Question:

Is it optional for a priest to skip the prayer between the Our Father and “for the kingdom…”?

Answer:

The prayer to which you refer is technically known as the embolism, and the people’s response (“For the kingdom, etc.”) is called the doxology.

I am sure some readers get tired of reading the same remark week after week, but the answer is the same: no priest has the authority to make changes in the liturgical text. They are the possession of the whole Church; he is merely their guardian.

Question:

Quite often in our parish we have a considerable amount of consecrated wine left at the end of Communion. It is too much to be consumed by the ministers. One priest says we should simply pour it into the special sink in the sacristy; the other says that is forbidden and that it must be consumed. Who is right?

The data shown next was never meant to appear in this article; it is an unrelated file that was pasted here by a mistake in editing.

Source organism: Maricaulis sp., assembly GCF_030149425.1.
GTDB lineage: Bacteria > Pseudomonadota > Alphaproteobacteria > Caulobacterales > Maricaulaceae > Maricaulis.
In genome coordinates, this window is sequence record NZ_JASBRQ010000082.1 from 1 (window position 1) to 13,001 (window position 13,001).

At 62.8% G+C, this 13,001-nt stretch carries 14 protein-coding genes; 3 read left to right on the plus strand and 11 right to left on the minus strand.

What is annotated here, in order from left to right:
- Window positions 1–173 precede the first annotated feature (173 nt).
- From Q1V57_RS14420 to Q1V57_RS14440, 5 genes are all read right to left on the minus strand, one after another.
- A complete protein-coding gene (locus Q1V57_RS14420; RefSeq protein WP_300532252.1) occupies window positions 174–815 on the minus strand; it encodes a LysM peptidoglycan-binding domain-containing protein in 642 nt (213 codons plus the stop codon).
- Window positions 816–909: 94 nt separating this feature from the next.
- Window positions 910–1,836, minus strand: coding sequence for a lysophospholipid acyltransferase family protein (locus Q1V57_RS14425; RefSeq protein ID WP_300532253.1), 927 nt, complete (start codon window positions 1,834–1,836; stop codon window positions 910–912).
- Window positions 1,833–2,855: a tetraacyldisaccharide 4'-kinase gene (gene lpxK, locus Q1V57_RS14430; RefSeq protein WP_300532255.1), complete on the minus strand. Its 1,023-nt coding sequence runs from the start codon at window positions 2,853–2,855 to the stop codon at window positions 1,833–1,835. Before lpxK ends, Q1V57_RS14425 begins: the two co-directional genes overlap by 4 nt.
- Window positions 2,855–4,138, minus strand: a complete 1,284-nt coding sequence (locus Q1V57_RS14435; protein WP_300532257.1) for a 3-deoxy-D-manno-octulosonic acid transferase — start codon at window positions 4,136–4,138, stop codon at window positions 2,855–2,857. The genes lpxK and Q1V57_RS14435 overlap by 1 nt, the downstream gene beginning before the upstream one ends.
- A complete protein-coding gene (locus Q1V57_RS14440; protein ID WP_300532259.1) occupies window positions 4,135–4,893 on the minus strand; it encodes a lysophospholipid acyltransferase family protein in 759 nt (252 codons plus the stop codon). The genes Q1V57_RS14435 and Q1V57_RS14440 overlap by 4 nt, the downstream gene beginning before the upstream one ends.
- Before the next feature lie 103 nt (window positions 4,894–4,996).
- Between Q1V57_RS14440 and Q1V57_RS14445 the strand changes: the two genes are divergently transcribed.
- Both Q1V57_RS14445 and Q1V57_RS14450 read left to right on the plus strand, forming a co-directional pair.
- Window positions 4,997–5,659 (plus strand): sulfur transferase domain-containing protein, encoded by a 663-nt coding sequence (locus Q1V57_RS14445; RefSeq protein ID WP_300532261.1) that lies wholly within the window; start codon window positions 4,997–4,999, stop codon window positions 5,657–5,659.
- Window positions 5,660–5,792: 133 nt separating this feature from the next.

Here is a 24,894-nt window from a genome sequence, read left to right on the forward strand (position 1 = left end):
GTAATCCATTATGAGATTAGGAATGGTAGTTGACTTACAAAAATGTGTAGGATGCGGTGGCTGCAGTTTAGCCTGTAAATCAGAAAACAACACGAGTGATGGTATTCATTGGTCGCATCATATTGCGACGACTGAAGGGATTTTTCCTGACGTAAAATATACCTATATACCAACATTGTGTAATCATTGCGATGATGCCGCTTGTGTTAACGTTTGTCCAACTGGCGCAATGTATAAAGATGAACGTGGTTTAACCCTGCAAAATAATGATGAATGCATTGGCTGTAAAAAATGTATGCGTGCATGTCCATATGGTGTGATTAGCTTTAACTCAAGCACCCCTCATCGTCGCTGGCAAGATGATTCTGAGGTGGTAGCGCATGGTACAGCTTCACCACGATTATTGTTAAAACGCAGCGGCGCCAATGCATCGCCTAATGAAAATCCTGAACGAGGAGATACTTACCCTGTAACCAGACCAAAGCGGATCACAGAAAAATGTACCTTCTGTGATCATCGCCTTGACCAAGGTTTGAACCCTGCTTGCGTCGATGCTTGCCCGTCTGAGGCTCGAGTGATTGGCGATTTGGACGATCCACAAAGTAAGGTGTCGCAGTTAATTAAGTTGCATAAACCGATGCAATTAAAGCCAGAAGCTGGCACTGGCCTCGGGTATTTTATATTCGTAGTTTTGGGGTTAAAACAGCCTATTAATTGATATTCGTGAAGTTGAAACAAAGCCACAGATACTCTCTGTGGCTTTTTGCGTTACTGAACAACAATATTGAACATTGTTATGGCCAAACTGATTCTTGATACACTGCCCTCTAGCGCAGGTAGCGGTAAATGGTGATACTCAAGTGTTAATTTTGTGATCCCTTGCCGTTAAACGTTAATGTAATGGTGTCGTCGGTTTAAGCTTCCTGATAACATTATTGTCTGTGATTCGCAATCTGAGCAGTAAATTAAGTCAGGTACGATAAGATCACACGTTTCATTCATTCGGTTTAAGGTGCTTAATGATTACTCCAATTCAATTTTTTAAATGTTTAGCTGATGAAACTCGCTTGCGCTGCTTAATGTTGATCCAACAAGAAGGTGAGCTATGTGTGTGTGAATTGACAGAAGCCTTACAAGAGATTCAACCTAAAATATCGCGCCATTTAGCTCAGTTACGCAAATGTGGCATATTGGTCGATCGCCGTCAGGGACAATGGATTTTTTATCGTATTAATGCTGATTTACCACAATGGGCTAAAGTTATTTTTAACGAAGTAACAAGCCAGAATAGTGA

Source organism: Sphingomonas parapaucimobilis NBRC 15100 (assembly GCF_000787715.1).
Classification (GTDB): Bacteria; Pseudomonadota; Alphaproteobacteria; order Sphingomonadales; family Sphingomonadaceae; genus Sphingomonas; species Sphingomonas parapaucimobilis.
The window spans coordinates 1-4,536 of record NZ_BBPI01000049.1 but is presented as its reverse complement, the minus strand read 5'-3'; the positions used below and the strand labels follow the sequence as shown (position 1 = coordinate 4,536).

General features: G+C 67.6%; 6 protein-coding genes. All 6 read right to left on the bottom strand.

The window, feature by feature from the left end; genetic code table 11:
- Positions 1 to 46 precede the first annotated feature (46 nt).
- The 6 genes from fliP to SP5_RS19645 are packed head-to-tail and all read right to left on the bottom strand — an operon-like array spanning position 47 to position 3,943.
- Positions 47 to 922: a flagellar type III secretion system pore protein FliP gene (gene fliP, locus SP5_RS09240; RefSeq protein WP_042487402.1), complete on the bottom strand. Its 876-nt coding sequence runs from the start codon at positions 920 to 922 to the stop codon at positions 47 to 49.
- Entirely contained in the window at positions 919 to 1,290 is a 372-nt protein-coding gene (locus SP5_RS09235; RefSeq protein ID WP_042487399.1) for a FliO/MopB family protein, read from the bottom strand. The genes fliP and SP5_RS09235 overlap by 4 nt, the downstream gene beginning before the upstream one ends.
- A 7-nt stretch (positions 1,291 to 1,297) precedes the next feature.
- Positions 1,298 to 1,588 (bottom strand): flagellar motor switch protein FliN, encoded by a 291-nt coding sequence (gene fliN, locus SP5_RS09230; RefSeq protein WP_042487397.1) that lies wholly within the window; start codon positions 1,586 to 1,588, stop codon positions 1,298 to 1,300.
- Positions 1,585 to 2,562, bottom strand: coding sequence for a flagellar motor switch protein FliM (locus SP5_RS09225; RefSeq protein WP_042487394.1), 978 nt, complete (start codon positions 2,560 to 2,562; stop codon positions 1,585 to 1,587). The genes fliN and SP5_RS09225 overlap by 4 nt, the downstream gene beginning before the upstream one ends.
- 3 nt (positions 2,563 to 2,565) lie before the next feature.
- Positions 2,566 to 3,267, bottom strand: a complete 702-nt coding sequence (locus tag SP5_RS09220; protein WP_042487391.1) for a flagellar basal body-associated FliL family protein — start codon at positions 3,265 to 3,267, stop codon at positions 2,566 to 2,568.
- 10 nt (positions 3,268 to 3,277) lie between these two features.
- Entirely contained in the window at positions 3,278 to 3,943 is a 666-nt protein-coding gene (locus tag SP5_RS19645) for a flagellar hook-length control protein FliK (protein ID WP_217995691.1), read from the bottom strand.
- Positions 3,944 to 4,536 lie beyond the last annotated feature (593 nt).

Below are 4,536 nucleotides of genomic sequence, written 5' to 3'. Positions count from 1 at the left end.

Answer:

Under no circumstances is the Precious Blood to be poured down any sink, even the special one in the sacristy (which leads not to the sewer but directly to the ground); nor is any of the consecrated wine to be kept in the tabernacle, even from one Mass to the next. All of the Precious Blood must be consumed at the end of the Communion Rite. If such excess amounts exist, it would seem that too much wine is being consecrated.

Question:

How often should I go to confession? As a convert, I find confession very difficult and unpleasant. Besides, I find myself committing the same sin over and over again.

Answer: